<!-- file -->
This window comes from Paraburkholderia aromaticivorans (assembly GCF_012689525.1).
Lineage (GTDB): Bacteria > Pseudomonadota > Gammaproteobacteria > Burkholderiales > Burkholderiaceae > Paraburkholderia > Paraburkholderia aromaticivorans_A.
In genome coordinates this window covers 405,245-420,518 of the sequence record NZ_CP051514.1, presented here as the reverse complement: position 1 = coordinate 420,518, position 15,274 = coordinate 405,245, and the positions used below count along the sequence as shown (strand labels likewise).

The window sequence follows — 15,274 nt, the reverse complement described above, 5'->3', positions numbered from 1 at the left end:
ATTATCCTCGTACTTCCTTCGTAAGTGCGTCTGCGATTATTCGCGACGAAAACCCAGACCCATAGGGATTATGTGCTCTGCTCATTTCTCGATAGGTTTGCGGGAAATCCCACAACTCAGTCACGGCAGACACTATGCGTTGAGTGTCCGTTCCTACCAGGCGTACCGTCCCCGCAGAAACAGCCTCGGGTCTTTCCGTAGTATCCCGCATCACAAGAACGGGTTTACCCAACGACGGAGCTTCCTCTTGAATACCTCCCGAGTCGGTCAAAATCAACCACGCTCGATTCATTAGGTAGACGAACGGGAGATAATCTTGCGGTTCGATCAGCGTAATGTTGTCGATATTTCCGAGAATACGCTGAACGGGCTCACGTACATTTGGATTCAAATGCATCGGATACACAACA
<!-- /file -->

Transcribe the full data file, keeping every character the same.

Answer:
This window comes from Paraburkholderia aromaticivorans (assembly GCF_012689525.1).
Lineage (GTDB): Bacteria > Pseudomonadota > Gammaproteobacteria > Burkholderiales > Burkholderiaceae > Paraburkholderia > Paraburkholderia aromaticivorans_A.
In genome coordinates this window covers 405,245-420,518 of the sequence record NZ_CP051514.1, presented here as the reverse complement: position 1 = coordinate 420,518, position 15,274 = coordinate 405,245, and the positions used below count along the sequence as shown (strand labels likewise).

The window sequence follows — 15,274 nt, the reverse complement described above, 5'->3', positions numbered from 1 at the left end:
ATTATCCTCGTACTTCCTTCGTAAGTGCGTCTGCGATTATTCGCGACGAAAACCCAGACCCATAGGGATTATGTGCTCTGCTCATTTCTCGATAGGTTTGCGGGAAATCCCACAACTCAGTCACGGCAGACACTATGCGTTGAGTGTCCGTTCCTACCAGGCGTACCGTCCCCGCAGAAACAGCCTCGGGTCTTTCCGTAGTATCCCGCATCACAAGAACGGGTTTACCCAACGACGGAGCTTCCTCTTGAATACCTCCCGAGTCGGTCAAAATCAACCACGCTCGATTCATTAGGTAGACGAACGGGAGATAATCTTGCGGTTCGATCAGCGTAATGTTGTCGATATTTCCGAGAATACGCTGAACGGGCTCACGTACATTTGGATTCAAATGCATCGGATACACAACA